Tolerance, Physical Dependence, Addiction: the Differences


Addiction, on the other hand, is a psychological and behavioral disorder characterized by an obsessive need to use a substance, despite negative consequences. People who are addicted to a drug may continue to use it even when it causes problems in their personal or professional lives, and they may feel a strong craving or urge to use the drug. Unlike tolerance, which focuses on how much of the substance you need to feel its effect, physical dependence happens when your body starts to rely on the drug. If you were to suddenly stop using it, you would likely experience some harsh symptoms. When people use the term “dependence,” they are usually referring to a physical dependence on a substance.

  • And here, too, among the committee members, the decision to introduce the term “addictive” into the DSM-5 was arrived at through disagreements and non-consensus.
  • Today, the APA classifies substance use disorders as mild, moderate, or severe.
  • If you develop a tolerance to a substance, it becomes less effective for you.
  • A person with an addictive temperament is generally using a drug or alcohol consistently to excess.
  • The longer a person uses a drug, the more likely their dependency will become an addiction.

” Mental dependence is when the use of drugs or alcohol is a conditioned response to something you feel or an event, often referred to as triggers. For example, if you get into an argument with a significant other, your first response will be to pick up a six-pack of beer or call your dealer for illicit drugs. These triggers set off biochemical changes in your brain, which influence addictive behavior.



It is important to understand and discuss the risks of drug dependence with your prescribing doctor. While drug dependence and addiction often co-occur, it is possible to be dependent on a drug without being addicted to it. For example, someone who takes a prescription medication as directed by their doctor may develop a physical dependence on the drug, but they may not feel a compulsive need to use it or experience negative consequences as a result of their drug use.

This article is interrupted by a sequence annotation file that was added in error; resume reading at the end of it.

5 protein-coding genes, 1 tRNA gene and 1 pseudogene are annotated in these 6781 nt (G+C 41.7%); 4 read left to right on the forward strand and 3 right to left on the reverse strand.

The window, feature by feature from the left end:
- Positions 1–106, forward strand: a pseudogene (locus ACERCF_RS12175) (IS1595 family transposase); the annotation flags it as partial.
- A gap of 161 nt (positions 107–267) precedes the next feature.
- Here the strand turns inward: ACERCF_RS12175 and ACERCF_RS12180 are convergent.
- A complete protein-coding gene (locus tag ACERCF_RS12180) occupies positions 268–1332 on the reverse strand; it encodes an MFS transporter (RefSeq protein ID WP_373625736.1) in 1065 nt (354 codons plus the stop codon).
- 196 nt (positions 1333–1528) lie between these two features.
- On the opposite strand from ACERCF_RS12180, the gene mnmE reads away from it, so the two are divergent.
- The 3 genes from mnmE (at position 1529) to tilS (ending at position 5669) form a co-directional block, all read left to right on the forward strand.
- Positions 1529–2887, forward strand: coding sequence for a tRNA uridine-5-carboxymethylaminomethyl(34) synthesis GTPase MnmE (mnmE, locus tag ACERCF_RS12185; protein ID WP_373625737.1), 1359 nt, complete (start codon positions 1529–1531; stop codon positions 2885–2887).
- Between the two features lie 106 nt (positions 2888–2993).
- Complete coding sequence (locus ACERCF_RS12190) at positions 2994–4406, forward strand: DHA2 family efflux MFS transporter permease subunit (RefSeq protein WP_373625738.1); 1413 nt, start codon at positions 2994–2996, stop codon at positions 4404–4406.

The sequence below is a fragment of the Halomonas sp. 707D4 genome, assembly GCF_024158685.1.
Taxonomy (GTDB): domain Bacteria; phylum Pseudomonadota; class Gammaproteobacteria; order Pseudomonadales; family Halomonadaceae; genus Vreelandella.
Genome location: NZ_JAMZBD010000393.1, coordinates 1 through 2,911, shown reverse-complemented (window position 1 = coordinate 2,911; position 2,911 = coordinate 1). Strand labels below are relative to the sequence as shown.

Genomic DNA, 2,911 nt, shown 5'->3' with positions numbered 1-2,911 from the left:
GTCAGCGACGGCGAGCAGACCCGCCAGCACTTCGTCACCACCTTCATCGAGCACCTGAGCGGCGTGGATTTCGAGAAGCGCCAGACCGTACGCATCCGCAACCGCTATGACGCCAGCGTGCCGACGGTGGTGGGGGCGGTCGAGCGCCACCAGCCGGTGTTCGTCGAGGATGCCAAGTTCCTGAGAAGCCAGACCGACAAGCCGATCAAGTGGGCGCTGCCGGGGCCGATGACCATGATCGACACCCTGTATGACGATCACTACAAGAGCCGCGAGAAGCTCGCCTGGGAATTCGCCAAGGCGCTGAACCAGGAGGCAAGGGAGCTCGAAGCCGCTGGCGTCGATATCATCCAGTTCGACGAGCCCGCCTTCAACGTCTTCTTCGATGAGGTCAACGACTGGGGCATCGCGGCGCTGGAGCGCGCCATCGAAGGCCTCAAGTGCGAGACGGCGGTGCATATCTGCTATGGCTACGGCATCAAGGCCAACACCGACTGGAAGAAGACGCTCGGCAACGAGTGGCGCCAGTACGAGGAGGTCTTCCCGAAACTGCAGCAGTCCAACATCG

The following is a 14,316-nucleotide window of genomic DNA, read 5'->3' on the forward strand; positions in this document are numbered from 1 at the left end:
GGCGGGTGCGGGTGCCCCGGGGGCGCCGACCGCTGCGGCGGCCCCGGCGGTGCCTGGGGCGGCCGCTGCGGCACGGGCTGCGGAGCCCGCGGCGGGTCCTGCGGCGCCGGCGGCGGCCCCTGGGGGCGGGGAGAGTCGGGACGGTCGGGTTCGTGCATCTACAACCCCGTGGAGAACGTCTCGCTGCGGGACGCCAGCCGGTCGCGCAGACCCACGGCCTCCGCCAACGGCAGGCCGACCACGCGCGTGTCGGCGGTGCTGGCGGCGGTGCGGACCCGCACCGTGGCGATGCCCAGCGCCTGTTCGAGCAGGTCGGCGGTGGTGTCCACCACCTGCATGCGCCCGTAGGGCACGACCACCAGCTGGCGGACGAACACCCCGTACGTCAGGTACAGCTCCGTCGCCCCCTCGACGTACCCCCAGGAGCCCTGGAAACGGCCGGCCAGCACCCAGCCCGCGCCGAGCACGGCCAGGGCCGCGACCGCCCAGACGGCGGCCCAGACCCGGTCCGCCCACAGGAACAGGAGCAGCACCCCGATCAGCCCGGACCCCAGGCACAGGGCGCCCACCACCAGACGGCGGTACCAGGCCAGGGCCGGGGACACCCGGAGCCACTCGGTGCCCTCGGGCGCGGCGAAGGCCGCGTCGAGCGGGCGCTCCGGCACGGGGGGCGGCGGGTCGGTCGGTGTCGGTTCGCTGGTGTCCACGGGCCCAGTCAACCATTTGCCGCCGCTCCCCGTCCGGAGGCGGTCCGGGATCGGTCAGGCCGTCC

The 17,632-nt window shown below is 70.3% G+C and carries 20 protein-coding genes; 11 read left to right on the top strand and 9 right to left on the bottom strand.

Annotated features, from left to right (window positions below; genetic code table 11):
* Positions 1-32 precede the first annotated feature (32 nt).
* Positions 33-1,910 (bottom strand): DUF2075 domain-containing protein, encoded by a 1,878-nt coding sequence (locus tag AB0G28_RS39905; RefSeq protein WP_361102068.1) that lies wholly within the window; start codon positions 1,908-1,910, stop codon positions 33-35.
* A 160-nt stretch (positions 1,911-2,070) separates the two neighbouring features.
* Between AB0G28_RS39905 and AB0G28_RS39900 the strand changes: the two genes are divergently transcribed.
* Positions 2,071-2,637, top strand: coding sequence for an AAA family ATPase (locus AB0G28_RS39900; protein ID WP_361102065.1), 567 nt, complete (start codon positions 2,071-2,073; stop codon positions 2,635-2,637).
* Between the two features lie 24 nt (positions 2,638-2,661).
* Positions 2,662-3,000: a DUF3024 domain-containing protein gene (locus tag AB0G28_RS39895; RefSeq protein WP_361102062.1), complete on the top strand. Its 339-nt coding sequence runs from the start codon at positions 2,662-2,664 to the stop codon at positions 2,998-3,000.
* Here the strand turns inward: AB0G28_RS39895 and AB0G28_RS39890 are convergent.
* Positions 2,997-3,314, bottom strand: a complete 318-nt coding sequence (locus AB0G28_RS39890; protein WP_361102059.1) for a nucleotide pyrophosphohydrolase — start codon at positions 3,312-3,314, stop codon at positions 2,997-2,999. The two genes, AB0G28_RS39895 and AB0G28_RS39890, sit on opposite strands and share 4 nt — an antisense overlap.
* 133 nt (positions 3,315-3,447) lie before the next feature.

• Rather, the manual defines substance abuse disorders as mild, moderate, or severe.
  • In this edition, the definitions revolving around addiction were changed once again.
  • Finally, there’s the myth that if you relapse after beating your addiction, you have failed.

That said, for many, but not all, substances, tolerance and withdrawal are often part of the package of symptoms of a substance use disorder. It is no secret that misinformation about addiction is rampant in popular media. One particular area of misinformation concerns how the use of language is employed when describing topics related to addiction. Several different medications are given while a person is going through detox; these drugs help safely manage a person’s withdrawal symptoms. The exact type of medication given during detox depends on the recovering person’s drug of choice. Whether a person has an addiction to drugs or alcohol, there are many commonalities when it comes to signs and symptoms, regardless of the specific type of substance being used.

Is There a Difference Between Physical Dependence and Addiction?